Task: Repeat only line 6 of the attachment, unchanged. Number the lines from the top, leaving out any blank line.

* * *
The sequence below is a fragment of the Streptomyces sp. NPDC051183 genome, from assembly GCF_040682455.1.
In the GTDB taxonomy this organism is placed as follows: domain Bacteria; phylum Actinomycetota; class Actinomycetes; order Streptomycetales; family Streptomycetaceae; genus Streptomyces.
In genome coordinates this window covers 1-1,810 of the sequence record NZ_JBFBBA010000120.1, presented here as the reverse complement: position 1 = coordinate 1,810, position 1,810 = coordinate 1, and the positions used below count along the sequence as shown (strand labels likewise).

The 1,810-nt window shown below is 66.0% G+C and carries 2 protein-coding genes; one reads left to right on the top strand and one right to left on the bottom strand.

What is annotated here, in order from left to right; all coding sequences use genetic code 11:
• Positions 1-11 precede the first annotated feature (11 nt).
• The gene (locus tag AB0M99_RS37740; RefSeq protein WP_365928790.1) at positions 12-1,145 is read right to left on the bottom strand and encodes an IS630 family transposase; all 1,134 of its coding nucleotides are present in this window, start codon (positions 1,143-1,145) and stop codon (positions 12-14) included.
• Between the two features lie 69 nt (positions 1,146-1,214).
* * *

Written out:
• Positions 1-11 precede the first annotated feature (11 nt).